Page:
Monthly Archives: May 2008

Workflow is an intermediate consumer

I have been using the following contrast in presentations for a while. This is to make a distinction between library services – or any other service for that matter – in a pre-network age, and such services now. Then: people were prepared to build their workflows around library services. Now: the library must be prepared … Continue reading Workflow is an intermediate consumer

RLUK

RLUK (Research Libraries UK) is where research libraries in the UK address shared issues. The organization has a new name (previously it was CURL), website, blog, strategic plan [pdf], and vision/mission. The plan identifies six strategic themes: Theme 1 Developing the research library workforce Theme 2 Building the new research information infrastructure Theme 3 Resource … Continue reading RLUK

Mobile access again

My colleague Bruce Washburn sent me a note prompted by the mention here of the NCSU provision for mobile access to the library website and catalog. Bruce worked on mobile access to RedLightGreen some years ago. He also worked on the Worldcat Facebook app. He makes an interesting comparison: We implemented something similar in RedLightGreen … Continue reading Mobile access again

Mobile access

I was interested to come across the provision for mobile access at NCSU Libraries. Here is the library page. Given that one does not want a very long list, it makes for interesting decisions about what is important or of interest to mobile users. “Wolfline status’ gives access to the status of buses on campus … Continue reading Mobile access

A decade of books

The literary festival at Hay-on-Wye is in mid-flow. For unfamiliar readers, Hay is a Welsh town famous for being home to many second-hand bookshops (aka used book stores). It has over thirty bookshops [Wikipedia]. Robert McCrum writes about this, and other, literary festivals in his retrospective review of ten years of books and publishing in … Continue reading A decade of books

Consistent access to French archives and manuscripts

Calames is a recently released catalog of archives and manuscripts in French universities and national institutions. It is provided by Abes, which also provides Sudoc the French universities union catalog. Not only is there a shared public catalog, but Calames supports a shared cataloging environment for the creation of finding aids. Why have a shared … Continue reading Consistent access to French archives and manuscripts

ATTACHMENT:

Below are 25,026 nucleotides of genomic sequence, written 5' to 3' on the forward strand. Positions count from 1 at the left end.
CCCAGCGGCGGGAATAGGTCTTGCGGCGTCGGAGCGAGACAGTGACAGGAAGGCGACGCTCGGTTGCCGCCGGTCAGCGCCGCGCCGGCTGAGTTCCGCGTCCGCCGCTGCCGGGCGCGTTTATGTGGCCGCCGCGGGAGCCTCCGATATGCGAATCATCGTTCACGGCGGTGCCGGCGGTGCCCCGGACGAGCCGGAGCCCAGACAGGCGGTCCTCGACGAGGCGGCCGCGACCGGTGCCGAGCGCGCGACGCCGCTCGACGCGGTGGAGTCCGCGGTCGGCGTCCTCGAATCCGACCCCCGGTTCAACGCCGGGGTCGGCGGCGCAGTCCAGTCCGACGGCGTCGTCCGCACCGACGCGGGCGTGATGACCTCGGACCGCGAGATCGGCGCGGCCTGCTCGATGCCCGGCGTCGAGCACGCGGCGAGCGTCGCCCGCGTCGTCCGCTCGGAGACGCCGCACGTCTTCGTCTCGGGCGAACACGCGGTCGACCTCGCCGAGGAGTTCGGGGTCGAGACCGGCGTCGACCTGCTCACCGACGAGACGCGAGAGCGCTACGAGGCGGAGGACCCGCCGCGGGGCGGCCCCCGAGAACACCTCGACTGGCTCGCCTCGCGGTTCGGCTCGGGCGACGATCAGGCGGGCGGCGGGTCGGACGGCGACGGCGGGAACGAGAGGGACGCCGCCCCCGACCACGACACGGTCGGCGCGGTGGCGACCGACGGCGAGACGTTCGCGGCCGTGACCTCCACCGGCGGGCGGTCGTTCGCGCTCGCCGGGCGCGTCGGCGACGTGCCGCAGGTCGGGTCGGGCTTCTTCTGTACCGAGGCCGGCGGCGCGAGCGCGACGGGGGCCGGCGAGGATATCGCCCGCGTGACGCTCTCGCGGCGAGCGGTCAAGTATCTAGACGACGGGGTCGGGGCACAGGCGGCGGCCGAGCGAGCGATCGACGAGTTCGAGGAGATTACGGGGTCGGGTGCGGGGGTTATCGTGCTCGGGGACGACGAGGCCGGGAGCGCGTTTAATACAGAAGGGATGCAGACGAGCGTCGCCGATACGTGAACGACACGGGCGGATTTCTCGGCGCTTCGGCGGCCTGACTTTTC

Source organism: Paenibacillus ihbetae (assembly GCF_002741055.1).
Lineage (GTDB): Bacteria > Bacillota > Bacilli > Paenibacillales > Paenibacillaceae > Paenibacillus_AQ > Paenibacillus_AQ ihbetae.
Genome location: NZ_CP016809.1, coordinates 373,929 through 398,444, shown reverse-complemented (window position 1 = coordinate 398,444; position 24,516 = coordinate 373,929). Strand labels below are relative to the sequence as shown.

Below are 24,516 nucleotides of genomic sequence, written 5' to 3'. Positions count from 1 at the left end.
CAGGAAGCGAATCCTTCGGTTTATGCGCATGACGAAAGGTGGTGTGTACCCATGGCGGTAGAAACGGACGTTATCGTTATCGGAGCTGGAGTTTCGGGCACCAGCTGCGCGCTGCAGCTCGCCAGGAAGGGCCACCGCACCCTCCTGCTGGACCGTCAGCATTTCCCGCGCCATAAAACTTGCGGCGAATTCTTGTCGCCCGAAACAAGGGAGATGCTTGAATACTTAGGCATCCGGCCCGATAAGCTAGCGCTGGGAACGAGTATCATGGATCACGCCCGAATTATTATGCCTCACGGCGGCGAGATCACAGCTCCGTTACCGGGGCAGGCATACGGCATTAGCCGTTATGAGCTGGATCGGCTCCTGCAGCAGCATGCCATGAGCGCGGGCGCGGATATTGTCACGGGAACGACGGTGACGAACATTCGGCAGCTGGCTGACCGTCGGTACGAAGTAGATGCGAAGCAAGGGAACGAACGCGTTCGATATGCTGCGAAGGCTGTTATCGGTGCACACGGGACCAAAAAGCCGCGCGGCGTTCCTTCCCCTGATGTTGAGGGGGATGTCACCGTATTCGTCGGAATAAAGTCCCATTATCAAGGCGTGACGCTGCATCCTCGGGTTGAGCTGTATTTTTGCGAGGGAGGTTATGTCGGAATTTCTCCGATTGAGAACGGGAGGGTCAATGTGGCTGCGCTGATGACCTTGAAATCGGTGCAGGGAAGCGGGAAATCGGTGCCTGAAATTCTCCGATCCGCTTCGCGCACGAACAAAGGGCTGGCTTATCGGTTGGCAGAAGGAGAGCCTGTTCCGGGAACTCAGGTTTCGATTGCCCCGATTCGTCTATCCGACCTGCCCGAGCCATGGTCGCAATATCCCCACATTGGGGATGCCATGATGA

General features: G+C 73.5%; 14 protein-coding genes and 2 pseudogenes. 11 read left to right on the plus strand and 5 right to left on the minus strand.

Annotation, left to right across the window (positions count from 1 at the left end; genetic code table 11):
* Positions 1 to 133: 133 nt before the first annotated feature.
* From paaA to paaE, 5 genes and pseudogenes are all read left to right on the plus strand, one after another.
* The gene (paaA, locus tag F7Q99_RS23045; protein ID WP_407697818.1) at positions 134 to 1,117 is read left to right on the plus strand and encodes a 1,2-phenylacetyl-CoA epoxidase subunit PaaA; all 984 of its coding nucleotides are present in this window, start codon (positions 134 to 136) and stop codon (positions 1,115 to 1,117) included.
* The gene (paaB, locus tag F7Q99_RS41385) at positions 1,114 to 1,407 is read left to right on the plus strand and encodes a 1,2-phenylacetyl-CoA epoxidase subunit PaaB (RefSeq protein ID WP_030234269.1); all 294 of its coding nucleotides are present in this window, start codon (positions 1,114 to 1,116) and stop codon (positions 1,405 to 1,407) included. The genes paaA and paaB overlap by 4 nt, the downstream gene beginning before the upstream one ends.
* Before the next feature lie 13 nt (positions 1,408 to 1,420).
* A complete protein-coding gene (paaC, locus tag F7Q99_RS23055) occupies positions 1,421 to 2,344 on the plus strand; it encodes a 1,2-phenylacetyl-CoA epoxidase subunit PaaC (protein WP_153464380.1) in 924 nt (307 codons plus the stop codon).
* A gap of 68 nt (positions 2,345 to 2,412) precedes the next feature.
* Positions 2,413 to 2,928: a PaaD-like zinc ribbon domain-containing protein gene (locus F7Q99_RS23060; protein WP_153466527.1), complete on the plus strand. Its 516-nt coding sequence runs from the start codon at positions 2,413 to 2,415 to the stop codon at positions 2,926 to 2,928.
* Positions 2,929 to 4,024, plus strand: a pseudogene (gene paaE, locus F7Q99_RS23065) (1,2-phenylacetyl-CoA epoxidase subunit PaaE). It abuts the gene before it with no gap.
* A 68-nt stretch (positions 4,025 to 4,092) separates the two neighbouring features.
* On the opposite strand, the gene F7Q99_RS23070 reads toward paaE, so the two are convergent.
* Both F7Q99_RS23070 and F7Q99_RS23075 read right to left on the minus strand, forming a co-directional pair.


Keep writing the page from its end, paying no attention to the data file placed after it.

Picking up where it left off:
Analytics: mind the gap

In a digital environment our actions shed data which can be collected and mined. We leave traces. In this context it is not surprising that ‘analytics’ has emerged as a central interest. ‘Analytics’ is often used to refer to how organizations analyse the data they collect to improve decisions or performance. This extends to the … Continue reading Analytics: mind the gap

Candidate 2.0 and crowd-funding

It seems clear that the current US primaries represent an important political watershed. I am not talking about race or gender. I am talking about the use of the Internet in campaigning. This was prefigured last go around in Howard Dean’s campaign but this time it is central to Obama’s success. Whatever your political orientation, … Continue reading Candidate 2.0 and crowd-funding

Flock

I use the Flock browser as my main work (and home) environment. I like the way it brings gmail. facebook, and my RSS aggregator into the same in-browser environment. I could do other stuff but that is enough to be getting on with. One click and I can look through folks’ status on Facebook. I … Continue reading Flock

Keeping research data

The JISC has made a report on digital preservation costs available. “This study has investigated the medium to long term costs to Higher Education Institutions (HEIs) of the preservation of research data”. One aim was to provide a methodological foundation on research data costs for national and institutional initiatives. Our case studies suggest that the … Continue reading Keeping research data